- White House national security advisor John Bolton says North Korea has not taken the proper steps toward denuclearization.
- Trump and Kim traveled to Singapore on June 12 for an unprecedented meeting between a U.S. and North Korean leader.
- The Washington Post reported that U.S. spy agencies have recently obtained evidence that North Korea is continuing to develop ICBMs even after the summit.
White House national security advisor John Bolton said Tuesday that North Korea has not taken the proper steps toward denuclearization, despite an agreement between Pyongyang leader Kim Jong Un and President Donald Trump in June.
Bolton also said Secretary of State Mike Pompeo was prepared to return to North Korea for another meeting with Kim.
"The U.S. has lived up to the Singapore declaration," Bolton said in a Fox News interview Tuesday morning. "It's just North Korea that has not taken the steps that we feel are necessary to denuclearize."
The hawkish advisor vowed that the U.S. would keep up its "maximum pressure" sanctions campaign against Kim's regime until North Korea denuclearizes completely.
"The idea that we're going to relax the sanctions just on North Korea's say-so I think is something that just isn't under consideration," Bolton said.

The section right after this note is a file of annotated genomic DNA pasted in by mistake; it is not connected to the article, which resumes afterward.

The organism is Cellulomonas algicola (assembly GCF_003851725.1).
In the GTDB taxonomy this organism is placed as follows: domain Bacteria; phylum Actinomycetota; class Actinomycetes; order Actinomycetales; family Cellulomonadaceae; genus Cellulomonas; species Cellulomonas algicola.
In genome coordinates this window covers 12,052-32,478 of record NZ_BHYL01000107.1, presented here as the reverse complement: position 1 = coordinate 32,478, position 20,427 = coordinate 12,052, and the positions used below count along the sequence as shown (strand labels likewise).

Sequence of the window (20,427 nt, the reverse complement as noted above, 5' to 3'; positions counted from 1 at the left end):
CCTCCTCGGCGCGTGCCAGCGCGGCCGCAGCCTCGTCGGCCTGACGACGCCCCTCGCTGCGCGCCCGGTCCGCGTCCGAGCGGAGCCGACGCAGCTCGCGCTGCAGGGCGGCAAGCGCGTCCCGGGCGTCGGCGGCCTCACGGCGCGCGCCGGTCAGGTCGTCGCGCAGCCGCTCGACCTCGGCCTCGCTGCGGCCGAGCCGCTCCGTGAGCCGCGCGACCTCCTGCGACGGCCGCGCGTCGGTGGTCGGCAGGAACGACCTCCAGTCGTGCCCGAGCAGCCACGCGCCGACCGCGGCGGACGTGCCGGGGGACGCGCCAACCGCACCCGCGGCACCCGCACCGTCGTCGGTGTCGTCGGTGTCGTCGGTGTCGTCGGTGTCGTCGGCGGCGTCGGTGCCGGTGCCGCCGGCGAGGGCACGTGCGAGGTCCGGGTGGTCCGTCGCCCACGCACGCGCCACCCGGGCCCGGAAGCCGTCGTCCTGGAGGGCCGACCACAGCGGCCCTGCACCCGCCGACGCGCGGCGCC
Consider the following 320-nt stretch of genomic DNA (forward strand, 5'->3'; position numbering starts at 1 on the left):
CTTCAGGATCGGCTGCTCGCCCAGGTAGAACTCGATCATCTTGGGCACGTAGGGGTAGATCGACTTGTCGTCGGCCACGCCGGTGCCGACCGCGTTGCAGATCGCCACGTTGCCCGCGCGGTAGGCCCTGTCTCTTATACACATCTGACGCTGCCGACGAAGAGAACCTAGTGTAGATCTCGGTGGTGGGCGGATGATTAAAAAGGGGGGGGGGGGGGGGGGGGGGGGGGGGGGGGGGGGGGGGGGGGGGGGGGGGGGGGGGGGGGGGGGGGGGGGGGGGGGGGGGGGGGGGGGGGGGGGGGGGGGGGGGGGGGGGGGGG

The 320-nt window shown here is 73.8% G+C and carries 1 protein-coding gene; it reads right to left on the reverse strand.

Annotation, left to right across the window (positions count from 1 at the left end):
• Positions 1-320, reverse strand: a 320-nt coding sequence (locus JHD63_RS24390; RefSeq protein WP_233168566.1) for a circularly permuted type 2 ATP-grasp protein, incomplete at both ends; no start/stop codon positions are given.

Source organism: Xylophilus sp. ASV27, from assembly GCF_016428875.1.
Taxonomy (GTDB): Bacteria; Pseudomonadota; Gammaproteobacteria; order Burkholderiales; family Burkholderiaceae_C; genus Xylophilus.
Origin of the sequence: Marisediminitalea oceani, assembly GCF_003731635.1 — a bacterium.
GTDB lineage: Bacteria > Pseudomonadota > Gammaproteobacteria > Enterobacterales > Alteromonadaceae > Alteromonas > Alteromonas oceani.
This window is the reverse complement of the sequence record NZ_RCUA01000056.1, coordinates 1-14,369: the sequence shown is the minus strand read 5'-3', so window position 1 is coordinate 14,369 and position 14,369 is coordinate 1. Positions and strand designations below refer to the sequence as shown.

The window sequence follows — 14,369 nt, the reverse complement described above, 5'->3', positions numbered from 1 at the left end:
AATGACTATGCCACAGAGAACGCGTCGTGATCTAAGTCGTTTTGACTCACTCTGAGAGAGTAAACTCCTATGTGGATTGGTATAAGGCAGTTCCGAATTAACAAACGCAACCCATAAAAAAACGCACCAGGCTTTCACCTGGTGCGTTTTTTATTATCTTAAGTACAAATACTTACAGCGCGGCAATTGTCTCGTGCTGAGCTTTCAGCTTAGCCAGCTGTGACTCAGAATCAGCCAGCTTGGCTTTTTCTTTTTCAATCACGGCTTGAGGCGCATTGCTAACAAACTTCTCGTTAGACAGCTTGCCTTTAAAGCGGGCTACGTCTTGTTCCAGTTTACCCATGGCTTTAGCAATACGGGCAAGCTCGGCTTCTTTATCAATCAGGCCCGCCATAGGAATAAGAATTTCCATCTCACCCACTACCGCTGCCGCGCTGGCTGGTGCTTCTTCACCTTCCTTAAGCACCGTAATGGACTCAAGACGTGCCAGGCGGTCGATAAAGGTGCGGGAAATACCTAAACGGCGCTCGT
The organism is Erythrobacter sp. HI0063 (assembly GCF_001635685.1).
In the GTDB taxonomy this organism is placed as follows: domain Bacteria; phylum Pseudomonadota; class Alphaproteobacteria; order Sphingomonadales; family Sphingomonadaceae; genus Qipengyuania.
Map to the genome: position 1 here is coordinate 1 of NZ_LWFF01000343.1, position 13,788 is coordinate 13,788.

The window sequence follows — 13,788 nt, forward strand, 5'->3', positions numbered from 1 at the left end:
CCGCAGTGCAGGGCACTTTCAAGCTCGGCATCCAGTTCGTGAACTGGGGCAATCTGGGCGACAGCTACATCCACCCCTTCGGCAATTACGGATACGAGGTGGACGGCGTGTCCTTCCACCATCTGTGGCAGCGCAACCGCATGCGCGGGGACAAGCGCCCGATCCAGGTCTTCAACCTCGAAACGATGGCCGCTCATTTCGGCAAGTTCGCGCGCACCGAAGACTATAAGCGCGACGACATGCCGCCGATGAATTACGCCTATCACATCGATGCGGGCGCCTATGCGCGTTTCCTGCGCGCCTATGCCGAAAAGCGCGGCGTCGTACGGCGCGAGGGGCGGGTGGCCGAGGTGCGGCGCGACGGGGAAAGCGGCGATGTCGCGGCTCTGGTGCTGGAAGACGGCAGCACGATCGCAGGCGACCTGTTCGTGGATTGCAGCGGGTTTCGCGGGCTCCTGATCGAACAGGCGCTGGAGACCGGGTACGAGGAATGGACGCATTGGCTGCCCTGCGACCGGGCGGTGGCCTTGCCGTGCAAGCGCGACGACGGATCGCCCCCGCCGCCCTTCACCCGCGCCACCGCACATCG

Bolton's remarks followed recent actions from North Korea, including the return of remains of some Americans killed during the Korean War, that the Trump administration had hailed as signs of progress between the two countries. Vice President Mike Pence flew to Hawaii to receive the 55 sets of remains.
Trump tweeted his appreciation and suggested another meeting with Kim may be forthcoming. "Thank you to Chairman Kim Jong Un for keeping your word & starting the process of sending home the remains of our great and beloved missing fallen!" Trump wrote on Aug. 1. "I look forward to seeing you soon!"
But Bolton took issue with this North Korean gesture, as well. "What a nation that was truly committed to turning the page would do here is return the remains of all the soldiers," he said during the interview.
Trump and Kim traveled to Singapore on June 12 for an unprecedented meeting between a U.S. and North Korean leader. Following the meeting, Trump and Kim signed a joint statement in which the North Korean leader "reaffirmed his firm and unwavering commitment to complete denuclearization of the Korean Peninsula."
Upon his return to the U.S., Trump announced in a Twitter post that "there is no longer a Nuclear Threat from North Korea."
But The Washington Post reported on July 30, citing officials, that U.S. spy agencies have recently obtained evidence that North Korea is continuing to develop intercontinental ballistic missiles even after the summit.
The National Security Council did not immediately respond to a CNBC request for further comment on Bolton's remarks.
Asked what the leaders of Iran could do, Bolton said: "They could take up the president's offer to negotiate with them, to give up their ballistic missile and nuclear weapons programs fully and really verifiably not under the onerous terms of the Iran nuclear deal, which really are not satisfactory."
"If Iran were really serious they'd come to the table. We'll find out whether they are or not."
—Reuters contributed to this report.